Good self-management leads to longer life, according to new diabetes study

Type 2 diabetics who have good self-management techniques to deal with their condition have reduced mortality risk, according to a new study from the German Research Center for Environmental Health.

Even after accounting for risk factors that can influence mortality, including age, sex, comorbidities or medication, the researchers found that self-management was directly linked to lifespan.

Consistency is key

Over 300 participants with type 2 diabetes were part of the study, and the subjects reported their regularity in performing various tasks and lifestyle adjustments that helped them manage their diabetes: monitoring blood glucose levels, following a diet plan, getting exercise, etc.

The patients were studied over the course of 12 years, and those who showed good diabetes self-management were likely to live longer.

Researchers say the results point to the importance of self-directed care – and that type 2 diabetics should only rely on their doctors and care providers to a certain extent.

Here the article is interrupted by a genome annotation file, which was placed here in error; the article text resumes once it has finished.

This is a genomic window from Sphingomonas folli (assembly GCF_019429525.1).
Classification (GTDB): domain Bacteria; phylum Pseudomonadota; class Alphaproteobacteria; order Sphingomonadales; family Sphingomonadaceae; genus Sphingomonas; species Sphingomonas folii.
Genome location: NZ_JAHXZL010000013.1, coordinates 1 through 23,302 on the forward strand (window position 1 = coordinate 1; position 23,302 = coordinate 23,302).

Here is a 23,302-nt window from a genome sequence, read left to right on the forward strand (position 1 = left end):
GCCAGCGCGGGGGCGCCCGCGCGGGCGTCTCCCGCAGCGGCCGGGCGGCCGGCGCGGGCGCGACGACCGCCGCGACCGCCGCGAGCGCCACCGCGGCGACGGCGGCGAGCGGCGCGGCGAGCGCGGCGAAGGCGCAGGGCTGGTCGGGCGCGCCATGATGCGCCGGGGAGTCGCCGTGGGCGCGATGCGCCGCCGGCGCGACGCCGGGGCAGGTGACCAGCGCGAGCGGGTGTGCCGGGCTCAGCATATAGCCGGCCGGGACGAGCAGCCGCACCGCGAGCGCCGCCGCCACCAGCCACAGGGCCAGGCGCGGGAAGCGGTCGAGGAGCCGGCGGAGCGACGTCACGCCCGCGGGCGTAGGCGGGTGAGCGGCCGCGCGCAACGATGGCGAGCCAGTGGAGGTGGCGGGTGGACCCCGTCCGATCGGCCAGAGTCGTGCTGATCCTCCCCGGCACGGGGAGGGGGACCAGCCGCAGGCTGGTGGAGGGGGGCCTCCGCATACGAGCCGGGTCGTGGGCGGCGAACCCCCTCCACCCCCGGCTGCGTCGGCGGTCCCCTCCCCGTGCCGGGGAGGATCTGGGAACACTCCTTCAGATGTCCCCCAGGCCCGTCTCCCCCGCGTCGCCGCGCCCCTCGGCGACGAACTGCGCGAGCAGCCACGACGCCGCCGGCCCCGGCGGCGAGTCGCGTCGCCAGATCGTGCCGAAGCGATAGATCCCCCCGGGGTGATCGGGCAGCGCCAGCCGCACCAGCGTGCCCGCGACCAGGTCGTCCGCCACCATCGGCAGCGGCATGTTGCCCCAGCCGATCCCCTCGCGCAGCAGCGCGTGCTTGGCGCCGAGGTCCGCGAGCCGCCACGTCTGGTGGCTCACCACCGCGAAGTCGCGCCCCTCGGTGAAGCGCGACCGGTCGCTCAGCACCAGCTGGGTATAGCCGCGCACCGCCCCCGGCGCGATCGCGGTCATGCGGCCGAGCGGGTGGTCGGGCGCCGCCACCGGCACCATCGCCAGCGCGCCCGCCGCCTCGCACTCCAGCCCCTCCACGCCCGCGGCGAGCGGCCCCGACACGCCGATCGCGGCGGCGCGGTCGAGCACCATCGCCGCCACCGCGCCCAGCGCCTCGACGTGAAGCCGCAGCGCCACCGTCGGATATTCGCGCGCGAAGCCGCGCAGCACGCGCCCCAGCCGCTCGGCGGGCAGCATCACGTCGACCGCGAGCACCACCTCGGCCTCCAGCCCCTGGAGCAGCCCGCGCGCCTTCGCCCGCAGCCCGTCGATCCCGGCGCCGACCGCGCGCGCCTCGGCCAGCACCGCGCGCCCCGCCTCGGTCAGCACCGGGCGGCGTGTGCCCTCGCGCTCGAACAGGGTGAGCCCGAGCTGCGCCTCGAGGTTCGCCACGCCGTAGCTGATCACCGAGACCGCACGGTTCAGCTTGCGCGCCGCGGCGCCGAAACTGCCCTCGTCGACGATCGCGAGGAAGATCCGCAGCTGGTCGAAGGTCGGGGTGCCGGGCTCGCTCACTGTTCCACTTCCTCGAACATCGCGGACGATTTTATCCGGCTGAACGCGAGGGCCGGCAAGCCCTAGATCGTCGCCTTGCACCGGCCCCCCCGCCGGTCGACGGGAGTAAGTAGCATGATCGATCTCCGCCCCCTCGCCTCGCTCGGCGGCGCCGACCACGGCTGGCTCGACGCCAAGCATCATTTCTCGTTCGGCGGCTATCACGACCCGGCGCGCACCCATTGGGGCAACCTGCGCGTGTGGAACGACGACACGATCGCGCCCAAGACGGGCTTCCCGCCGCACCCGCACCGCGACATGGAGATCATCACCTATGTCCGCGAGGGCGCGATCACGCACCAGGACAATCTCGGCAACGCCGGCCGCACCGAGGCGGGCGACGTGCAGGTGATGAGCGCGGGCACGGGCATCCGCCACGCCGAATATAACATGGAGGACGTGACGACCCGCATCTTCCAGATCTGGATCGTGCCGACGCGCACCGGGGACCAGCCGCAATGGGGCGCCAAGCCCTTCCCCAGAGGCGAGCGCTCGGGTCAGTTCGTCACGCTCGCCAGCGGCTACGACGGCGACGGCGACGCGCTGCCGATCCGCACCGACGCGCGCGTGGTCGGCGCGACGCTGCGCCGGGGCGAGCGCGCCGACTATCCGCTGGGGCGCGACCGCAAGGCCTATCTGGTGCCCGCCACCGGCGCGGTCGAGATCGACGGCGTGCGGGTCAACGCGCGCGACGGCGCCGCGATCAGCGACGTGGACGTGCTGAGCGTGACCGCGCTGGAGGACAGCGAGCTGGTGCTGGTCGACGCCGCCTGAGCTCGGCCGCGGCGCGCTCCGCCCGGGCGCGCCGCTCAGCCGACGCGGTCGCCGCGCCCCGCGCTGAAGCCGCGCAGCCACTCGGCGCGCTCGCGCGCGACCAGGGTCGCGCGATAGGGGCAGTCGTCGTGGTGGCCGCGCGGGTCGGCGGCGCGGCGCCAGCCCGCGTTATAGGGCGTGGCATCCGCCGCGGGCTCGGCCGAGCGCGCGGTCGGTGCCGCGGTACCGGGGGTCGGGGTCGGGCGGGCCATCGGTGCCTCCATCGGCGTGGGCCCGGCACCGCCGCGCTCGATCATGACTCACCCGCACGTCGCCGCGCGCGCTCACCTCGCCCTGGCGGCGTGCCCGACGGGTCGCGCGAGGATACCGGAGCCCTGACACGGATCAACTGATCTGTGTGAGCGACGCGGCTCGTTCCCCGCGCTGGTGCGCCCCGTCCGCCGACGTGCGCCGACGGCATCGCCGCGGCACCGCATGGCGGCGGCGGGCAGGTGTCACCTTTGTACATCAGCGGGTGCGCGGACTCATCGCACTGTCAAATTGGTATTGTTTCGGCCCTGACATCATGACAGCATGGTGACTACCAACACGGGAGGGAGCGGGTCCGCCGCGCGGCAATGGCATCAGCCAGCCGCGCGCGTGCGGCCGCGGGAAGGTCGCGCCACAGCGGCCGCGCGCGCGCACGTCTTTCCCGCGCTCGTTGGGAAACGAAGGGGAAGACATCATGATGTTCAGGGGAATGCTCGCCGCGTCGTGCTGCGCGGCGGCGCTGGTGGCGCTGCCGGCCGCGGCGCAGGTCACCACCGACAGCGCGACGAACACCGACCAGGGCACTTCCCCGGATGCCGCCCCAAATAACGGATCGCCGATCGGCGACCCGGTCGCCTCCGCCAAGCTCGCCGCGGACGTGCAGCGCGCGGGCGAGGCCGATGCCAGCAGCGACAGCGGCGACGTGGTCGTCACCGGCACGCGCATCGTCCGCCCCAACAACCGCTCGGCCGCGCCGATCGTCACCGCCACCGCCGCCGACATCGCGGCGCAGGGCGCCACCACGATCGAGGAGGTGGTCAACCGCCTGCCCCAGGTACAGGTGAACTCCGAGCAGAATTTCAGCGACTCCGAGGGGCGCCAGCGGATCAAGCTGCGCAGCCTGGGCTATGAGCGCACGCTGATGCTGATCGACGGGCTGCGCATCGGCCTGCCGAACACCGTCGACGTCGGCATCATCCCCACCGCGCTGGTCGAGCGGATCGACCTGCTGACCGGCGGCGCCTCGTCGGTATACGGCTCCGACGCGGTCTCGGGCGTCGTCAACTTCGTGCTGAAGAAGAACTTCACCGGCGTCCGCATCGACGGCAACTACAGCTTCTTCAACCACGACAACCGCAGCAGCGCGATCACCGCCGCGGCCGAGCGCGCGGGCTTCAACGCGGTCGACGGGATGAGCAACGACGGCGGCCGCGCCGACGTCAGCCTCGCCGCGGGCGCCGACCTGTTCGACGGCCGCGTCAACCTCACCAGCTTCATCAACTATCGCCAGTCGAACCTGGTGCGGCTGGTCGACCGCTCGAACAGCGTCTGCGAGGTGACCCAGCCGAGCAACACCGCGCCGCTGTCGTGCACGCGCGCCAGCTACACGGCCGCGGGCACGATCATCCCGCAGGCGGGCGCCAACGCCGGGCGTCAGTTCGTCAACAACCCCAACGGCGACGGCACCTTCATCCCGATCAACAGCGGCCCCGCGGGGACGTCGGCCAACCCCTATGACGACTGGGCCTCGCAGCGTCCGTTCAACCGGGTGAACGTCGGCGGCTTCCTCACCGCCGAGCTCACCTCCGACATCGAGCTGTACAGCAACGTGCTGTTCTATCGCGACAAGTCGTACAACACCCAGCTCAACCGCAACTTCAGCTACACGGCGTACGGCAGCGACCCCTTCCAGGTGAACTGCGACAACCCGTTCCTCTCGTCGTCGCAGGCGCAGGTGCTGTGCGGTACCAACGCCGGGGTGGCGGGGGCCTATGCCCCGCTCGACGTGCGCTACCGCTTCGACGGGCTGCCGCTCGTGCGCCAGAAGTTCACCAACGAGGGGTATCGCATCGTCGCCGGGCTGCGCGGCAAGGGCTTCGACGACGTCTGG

"The results show that in addition to physician delivered treatment according to medical guidelines, the patient's behavior is also of great significance for the course of the disease and for the success of the treatment process," said study leader Professor Rolf Holle. "Patient-centered services, such as diabetes education, self-management training and information services therefore make a valuable contribution to good patient care and should continue to be expanded."

Helpful resources for diabetics looking to learn more about self-management techniques can be found on the American Diabetes Association's website.

Source: Helmholtz Zentrum München - German Research Center for Environmental Health

Photo credit: stockimages/FreeDigitalPhotos.net

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